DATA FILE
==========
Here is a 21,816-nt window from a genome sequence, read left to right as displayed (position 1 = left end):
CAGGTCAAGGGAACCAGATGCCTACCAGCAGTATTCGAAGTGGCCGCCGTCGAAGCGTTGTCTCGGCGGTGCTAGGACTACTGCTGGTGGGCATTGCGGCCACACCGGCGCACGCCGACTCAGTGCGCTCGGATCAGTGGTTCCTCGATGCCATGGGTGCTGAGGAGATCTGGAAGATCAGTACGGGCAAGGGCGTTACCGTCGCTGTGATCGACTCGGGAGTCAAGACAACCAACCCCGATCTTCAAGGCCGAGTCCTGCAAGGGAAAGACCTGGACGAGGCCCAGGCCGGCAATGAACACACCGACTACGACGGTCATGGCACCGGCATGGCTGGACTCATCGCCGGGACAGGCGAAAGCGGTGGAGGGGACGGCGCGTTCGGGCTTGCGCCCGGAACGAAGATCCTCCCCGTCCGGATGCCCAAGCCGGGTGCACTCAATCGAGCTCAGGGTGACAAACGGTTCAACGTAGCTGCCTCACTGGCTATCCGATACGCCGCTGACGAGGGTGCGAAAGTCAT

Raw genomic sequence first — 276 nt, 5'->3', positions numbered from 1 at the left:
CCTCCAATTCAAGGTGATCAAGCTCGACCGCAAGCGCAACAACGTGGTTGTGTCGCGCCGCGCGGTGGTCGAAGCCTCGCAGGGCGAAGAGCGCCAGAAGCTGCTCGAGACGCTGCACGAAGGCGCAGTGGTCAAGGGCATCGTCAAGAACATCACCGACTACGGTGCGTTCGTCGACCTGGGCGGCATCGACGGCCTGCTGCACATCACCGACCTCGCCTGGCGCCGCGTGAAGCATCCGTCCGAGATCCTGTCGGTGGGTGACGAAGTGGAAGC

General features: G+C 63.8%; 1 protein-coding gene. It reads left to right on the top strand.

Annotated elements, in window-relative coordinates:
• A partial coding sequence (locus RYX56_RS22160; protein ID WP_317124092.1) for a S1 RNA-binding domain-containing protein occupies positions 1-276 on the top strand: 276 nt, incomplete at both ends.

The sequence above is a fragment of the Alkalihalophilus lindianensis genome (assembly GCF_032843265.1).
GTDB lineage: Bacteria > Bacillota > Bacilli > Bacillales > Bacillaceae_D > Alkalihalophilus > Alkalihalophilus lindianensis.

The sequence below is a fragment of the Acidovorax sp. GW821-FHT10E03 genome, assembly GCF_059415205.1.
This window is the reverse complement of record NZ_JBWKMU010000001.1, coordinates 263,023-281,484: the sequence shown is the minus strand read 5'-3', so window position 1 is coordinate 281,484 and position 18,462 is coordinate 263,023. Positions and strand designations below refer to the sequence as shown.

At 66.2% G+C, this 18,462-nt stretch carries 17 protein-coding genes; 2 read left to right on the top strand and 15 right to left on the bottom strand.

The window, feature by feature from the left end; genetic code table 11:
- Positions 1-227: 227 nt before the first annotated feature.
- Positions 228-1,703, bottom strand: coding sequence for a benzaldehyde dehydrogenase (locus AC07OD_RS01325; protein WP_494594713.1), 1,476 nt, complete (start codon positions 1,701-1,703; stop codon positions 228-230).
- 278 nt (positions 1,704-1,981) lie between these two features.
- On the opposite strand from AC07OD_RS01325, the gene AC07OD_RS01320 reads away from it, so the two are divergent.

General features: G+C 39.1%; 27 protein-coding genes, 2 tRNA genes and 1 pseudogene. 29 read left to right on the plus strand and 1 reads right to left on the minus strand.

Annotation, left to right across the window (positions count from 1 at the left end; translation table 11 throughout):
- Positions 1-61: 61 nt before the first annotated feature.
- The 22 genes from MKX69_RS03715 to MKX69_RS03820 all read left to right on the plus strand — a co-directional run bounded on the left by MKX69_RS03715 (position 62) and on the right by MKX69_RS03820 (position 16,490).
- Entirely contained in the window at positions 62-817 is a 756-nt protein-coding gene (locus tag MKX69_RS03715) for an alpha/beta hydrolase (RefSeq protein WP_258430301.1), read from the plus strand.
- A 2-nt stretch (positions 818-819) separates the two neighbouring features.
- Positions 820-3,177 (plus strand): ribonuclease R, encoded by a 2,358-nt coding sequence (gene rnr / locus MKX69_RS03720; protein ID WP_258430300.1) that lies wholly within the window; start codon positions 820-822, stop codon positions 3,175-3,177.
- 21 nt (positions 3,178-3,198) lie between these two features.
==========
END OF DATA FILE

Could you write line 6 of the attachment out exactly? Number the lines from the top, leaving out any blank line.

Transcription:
Annotated elements, in window-relative coordinates: